Regular surveillance after cancer treatment can help to catch secondary malignancies in good time.
The thyroid gland is located at the base of the throat. The hormones that it produces help to regulate heart rate, body temperature and weight. The shape is like a butterfly, with a right and a left lobe, connected by a piece of tissue.
There are four types of thyroid cancer: papillary, follicular, medullary, and anaplastic. Papillary is the most common type of thyroid cancer. Anaplastic is the most difficult to treat, but the other three can normally be cured, according to the National Cancer Institute (NCI).
The incidence of thyroid cancer has almost tripled in the US in the last 30 years, but progress in detecting and treating both breast and thyroid cancer means that many more women are now surviving their first illness.
It now seems that women who survive one disease have a high risk of developing the other.
Breast cancer survivors have a 1.55 times higher risk of thyroid cancer
Dr. Raymon H. Grogan, assistant professor of surgery and director of the Endocrine Surgery Research Program at the University of Chicago Medicine and Biological Sciences in Illinois, and colleagues carried out a meta-analysis using PubMed and Scopus databases.
They looked at cases of breast and thyroid cancer over several decades and identified who had survived one cancer, and who went on to develop the other type later in life. They also calculated the risk of developing a secondary cancer.
The team found that a breast cancer survivor was 1.55 times more likely to develop thyroid cancer than a woman with no history of breast cancer. A woman who had had thyroid cancer was 1.18 times more likely to develop breast cancer than one with no history of thyroid cancer.
- In 2015, 62,450 Americans were diagnosed with thyroid cancer, 47,230 of them women
- 1,950 people died of thyroid cancer, of whom 1,080 were women
- 2 in 3 thyroid cancer diagnoses are for people under 50 years of age.
The team offers a number of possible explanations.
The first is surveillance bias. A cancer patient is more likely to be followed up and to adhere to a screening regime for some years after the treatment, increasing the chance of having a secondary cancer detected, even at an early stage.
There could be common hormonal risk factors for both diseases. Previous studies suggest that exposure to estrogens and to thyroid-stimulating hormones could, theoretically, contribute to the development of a secondary breast or thyroid cancer.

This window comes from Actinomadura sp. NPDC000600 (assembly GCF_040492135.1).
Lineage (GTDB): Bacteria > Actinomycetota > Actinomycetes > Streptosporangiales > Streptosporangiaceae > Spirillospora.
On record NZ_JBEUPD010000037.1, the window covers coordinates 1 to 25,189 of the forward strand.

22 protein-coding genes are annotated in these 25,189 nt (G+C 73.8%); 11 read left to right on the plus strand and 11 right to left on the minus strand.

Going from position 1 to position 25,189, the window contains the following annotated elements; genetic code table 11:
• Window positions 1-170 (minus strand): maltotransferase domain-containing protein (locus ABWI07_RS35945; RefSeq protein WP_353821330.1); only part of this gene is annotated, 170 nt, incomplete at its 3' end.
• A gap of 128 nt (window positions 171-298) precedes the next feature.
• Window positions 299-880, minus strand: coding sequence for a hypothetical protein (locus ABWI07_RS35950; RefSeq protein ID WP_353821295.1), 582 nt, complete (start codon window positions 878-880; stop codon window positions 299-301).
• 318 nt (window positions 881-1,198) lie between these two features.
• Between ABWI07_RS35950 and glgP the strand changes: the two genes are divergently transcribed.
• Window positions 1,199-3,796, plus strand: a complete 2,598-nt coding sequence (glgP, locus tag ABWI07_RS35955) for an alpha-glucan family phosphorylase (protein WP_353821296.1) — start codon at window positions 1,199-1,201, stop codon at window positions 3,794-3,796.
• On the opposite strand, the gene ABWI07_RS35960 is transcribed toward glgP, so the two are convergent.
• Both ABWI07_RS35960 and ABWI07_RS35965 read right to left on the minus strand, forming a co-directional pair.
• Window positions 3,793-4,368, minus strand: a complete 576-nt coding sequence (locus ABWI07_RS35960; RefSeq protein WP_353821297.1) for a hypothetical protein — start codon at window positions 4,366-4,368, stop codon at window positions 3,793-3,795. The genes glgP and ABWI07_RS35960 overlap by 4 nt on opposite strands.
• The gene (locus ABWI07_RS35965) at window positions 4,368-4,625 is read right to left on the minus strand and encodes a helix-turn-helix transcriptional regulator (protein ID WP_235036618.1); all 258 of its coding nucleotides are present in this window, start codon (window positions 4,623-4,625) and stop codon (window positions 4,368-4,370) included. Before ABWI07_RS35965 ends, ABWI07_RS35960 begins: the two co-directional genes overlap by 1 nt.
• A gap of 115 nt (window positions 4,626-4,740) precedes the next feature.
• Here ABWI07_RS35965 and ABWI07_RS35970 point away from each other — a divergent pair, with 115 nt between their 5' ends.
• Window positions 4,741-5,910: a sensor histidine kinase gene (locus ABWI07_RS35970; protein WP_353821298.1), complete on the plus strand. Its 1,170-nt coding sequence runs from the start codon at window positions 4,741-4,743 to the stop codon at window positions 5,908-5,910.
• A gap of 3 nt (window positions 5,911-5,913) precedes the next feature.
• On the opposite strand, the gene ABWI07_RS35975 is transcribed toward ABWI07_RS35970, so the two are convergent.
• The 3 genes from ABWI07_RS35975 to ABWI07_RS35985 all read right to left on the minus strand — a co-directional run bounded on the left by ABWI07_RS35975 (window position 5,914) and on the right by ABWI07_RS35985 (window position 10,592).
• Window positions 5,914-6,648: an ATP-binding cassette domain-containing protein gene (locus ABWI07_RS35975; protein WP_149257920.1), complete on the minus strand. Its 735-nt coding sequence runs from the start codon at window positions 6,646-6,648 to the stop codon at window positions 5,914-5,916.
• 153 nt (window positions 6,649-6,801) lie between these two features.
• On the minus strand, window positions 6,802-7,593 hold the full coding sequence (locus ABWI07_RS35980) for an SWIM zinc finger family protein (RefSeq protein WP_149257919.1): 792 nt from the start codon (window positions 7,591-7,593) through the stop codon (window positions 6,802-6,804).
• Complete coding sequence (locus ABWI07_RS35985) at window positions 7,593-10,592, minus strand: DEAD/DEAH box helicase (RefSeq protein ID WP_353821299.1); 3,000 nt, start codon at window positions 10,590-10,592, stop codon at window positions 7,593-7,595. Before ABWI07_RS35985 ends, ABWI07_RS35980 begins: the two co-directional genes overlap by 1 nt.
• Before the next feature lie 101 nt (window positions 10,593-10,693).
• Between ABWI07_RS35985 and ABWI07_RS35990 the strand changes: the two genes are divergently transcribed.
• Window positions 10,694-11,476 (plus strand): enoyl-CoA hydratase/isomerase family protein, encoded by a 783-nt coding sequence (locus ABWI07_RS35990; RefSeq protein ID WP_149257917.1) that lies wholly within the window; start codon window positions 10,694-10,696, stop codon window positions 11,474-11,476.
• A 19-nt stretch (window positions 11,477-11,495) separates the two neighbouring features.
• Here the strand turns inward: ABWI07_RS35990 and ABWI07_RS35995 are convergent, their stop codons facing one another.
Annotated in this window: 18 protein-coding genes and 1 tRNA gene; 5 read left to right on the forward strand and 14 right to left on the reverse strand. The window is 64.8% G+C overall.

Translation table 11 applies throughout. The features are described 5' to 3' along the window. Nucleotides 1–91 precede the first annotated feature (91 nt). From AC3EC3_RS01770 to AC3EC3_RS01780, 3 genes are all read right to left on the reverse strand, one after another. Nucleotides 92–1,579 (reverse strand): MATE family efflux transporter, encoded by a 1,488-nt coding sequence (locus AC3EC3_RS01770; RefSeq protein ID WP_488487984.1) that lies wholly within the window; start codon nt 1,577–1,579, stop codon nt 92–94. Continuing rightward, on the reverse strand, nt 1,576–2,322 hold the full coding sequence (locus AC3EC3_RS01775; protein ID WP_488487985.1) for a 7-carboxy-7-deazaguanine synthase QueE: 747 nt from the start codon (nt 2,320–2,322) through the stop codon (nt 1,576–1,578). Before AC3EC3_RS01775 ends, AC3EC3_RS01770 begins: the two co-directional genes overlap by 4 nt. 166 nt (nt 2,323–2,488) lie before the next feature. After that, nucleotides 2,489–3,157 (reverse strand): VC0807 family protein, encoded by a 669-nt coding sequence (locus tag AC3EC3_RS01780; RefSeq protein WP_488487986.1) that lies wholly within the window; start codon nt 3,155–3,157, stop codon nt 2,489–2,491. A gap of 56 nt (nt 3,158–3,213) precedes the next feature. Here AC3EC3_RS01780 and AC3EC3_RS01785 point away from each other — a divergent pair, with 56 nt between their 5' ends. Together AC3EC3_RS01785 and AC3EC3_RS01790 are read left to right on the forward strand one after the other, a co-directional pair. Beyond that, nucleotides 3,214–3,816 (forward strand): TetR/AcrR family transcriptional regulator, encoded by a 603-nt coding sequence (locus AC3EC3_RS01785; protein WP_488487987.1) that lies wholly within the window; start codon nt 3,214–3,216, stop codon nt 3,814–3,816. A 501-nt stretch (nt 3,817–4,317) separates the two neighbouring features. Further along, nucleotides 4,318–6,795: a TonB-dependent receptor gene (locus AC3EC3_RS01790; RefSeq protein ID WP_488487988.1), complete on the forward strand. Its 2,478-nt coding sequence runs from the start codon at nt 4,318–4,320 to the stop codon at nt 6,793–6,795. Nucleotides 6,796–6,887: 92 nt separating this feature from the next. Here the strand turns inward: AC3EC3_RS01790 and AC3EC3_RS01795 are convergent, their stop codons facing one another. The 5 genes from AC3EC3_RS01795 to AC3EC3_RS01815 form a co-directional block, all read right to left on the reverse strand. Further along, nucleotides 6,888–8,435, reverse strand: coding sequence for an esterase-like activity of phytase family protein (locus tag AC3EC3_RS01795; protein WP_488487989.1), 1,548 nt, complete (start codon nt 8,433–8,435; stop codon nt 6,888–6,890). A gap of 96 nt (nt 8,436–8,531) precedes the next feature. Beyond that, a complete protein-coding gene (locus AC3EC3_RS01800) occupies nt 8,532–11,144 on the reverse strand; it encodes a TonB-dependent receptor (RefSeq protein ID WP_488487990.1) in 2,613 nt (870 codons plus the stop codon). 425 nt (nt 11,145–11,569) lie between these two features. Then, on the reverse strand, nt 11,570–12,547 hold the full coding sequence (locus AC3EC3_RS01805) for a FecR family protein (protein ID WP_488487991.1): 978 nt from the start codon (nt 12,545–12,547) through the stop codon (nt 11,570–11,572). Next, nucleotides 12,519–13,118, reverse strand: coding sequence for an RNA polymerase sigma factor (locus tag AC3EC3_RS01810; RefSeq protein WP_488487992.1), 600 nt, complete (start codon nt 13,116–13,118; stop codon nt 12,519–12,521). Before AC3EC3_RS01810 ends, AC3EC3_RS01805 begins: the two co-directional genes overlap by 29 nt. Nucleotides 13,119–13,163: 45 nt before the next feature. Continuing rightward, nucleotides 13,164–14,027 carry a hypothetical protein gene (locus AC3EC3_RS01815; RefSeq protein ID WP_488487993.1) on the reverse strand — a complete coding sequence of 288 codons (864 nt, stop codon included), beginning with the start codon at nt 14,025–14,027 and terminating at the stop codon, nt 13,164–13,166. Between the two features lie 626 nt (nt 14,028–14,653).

Treatment for the first cancer could affect the risk of developing the second. Radiation is a common tool in the fight against breast cancer, and studies show this could increase the risk of certain lung, esophageal, blood cancers and sarcomas, among others.
Radiation exposure is a risk factor for thyroid cancer, although protecting the thyroid during treatment should minimize the danger.
The authors say there is evidence that the use of radioactive iodine (RAI) in the treatment of thyroid cancer may have a very small impact on the development of other cancers at a later date, including breast cancer. How great this risk is remains unclear.
Do genetic factors play a role?
Genetic factors, such as a germline mutation, could link breast and thyroid cancer. Cowden syndrome, for example, appears to increase the chance of developing both cancers. However, Dr. Grogan says this alone cannot explain the higher risks observed in the present study.
He would like to see more research to identify other potential genetic factors and adds:
"The connection between breast cancer and thyroid cancer is another risk factor that a doctor and a patient should be aware of."
Limitations of the study include the inability to determine the length of time between the first and secondary malignancies due to differences in study design. This makes it hard to know what role surveillance plays.
Nevertheless, there is a significant increase in risk for both types of malignancy, implying that the phenomenon cannot be entirely due to surveillance bias.
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